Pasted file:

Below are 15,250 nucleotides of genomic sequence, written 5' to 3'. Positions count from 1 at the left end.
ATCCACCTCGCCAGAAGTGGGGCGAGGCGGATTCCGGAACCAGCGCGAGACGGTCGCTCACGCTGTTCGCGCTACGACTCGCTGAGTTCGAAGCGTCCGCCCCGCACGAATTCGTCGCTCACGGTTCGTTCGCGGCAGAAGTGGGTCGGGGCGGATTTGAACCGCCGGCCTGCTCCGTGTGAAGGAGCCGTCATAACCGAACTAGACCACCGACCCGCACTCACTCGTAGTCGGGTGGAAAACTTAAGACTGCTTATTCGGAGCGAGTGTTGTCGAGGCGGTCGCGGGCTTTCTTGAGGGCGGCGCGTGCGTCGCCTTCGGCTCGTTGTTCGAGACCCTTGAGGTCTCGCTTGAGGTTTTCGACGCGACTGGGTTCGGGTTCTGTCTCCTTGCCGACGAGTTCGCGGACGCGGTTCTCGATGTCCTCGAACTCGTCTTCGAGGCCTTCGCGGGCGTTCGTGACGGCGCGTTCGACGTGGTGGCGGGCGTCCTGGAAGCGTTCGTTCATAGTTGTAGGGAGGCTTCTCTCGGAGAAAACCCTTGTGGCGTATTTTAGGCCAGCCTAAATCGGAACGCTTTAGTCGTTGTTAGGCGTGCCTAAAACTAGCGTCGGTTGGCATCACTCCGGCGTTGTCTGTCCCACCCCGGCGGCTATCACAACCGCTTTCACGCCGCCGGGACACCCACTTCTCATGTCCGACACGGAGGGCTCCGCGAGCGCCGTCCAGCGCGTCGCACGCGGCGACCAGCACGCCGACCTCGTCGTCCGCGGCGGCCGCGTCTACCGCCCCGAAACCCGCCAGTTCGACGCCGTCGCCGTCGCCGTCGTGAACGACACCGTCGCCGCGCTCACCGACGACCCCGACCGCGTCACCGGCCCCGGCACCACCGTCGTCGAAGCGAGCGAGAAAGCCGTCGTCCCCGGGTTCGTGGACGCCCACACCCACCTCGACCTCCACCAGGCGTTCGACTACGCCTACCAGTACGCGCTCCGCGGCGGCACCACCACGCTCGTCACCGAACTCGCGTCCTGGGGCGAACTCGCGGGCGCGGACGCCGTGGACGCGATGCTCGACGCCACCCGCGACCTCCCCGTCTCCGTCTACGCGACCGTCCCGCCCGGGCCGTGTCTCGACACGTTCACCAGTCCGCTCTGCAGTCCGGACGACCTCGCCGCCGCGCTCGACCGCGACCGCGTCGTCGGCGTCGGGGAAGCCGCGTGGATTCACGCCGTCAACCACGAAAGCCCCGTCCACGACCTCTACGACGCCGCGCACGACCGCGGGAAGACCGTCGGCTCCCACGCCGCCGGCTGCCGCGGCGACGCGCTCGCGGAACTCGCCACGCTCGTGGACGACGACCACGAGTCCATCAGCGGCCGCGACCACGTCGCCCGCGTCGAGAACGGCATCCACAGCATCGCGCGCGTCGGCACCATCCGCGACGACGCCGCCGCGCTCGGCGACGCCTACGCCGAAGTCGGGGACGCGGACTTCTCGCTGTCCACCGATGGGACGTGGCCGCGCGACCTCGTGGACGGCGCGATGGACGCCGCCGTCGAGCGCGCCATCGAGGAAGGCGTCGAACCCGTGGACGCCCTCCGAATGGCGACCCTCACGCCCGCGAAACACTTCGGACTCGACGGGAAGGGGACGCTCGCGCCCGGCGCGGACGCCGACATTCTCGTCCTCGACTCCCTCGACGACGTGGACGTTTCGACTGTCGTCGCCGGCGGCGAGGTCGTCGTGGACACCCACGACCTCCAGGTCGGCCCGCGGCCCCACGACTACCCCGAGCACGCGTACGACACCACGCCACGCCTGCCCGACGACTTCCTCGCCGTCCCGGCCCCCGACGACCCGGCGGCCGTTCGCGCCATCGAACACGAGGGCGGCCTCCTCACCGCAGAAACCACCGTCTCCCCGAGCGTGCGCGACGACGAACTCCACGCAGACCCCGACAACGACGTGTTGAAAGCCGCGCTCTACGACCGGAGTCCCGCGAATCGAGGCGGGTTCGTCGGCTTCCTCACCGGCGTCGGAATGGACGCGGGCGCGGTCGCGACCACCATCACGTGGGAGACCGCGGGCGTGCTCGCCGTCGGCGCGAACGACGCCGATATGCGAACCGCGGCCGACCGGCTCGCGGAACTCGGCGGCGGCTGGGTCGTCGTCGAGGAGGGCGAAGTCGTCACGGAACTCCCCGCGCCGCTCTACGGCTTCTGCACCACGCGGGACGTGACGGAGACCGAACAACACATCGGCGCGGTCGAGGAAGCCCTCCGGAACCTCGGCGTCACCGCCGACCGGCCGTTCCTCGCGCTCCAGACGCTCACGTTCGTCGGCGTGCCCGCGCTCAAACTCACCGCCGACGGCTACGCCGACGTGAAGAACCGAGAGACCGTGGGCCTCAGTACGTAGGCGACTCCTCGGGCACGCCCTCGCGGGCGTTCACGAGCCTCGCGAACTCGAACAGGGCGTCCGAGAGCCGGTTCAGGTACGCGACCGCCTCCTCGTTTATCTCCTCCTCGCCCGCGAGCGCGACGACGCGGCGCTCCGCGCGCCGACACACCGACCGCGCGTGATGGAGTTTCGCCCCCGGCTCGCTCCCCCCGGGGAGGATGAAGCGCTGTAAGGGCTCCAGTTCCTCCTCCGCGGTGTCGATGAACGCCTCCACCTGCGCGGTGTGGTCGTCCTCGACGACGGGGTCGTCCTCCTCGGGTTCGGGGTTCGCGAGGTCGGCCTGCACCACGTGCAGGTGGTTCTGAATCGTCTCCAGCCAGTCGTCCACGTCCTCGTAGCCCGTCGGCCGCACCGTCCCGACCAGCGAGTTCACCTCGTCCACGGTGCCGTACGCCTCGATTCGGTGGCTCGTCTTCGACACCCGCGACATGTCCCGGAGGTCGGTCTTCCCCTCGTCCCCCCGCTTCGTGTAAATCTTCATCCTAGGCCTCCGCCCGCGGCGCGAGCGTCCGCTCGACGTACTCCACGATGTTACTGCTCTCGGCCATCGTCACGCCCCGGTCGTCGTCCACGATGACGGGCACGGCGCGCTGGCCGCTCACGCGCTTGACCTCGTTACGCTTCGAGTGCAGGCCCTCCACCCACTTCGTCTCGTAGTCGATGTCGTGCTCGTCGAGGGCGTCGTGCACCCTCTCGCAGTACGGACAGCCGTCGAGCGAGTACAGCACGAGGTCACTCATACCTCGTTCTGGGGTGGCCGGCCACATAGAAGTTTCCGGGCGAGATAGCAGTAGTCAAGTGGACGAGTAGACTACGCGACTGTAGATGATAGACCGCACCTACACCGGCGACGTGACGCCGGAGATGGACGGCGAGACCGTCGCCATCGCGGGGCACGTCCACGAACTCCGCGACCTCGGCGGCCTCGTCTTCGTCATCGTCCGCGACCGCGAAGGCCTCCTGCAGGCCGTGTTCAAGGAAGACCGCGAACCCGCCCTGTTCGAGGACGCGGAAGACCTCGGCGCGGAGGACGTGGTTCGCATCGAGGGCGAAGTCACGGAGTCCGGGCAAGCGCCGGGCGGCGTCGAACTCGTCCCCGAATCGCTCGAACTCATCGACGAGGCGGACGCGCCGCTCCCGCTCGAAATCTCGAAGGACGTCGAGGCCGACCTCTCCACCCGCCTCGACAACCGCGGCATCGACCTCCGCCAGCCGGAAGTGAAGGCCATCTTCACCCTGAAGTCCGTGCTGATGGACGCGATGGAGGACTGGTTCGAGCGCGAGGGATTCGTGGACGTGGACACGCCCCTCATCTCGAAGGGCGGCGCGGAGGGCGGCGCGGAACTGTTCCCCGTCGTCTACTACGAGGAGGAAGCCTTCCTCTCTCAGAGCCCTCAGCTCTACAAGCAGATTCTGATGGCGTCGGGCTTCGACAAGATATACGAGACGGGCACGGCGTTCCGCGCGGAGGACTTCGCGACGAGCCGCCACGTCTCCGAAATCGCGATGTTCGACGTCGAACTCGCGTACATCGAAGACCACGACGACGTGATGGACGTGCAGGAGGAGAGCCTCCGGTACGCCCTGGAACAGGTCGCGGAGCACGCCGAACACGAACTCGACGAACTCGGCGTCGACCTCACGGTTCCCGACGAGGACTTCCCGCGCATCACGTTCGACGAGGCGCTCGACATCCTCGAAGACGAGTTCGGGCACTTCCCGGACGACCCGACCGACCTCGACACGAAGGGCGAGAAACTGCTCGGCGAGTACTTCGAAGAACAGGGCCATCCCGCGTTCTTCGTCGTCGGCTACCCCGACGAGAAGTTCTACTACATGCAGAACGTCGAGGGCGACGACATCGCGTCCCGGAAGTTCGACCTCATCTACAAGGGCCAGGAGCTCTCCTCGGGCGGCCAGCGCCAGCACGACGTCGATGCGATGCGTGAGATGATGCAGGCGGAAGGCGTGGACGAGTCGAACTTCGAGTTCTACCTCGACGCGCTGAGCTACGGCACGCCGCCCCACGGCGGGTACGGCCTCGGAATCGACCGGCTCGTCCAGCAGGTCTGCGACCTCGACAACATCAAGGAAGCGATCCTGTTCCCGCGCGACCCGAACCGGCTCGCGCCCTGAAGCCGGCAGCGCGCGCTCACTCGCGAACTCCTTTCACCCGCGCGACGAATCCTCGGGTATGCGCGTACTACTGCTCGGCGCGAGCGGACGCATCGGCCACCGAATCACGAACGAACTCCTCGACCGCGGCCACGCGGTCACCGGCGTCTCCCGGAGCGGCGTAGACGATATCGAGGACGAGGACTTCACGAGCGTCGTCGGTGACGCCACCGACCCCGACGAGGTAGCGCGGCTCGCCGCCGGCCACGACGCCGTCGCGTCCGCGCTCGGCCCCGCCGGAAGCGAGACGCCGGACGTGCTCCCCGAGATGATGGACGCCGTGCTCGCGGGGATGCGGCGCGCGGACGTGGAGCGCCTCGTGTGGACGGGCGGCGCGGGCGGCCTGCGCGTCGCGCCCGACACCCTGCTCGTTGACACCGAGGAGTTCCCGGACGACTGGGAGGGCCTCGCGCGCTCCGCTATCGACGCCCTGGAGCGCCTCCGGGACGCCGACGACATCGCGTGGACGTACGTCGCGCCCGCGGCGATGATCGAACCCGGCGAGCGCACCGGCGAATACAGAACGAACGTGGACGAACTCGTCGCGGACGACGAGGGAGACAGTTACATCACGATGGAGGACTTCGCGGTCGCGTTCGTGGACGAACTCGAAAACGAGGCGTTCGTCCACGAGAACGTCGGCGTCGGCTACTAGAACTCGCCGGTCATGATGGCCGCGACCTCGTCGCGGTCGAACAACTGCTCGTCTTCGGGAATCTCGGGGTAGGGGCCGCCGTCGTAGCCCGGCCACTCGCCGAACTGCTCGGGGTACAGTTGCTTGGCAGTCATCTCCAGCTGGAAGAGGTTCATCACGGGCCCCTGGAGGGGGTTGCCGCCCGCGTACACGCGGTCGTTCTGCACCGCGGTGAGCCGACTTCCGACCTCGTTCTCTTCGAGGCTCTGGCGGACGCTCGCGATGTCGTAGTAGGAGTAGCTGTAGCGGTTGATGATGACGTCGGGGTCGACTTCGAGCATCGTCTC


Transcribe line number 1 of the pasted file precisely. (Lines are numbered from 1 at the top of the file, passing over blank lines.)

Below are 15,250 nucleotides of genomic sequence, written 5' to 3'. Positions count from 1 at the left end.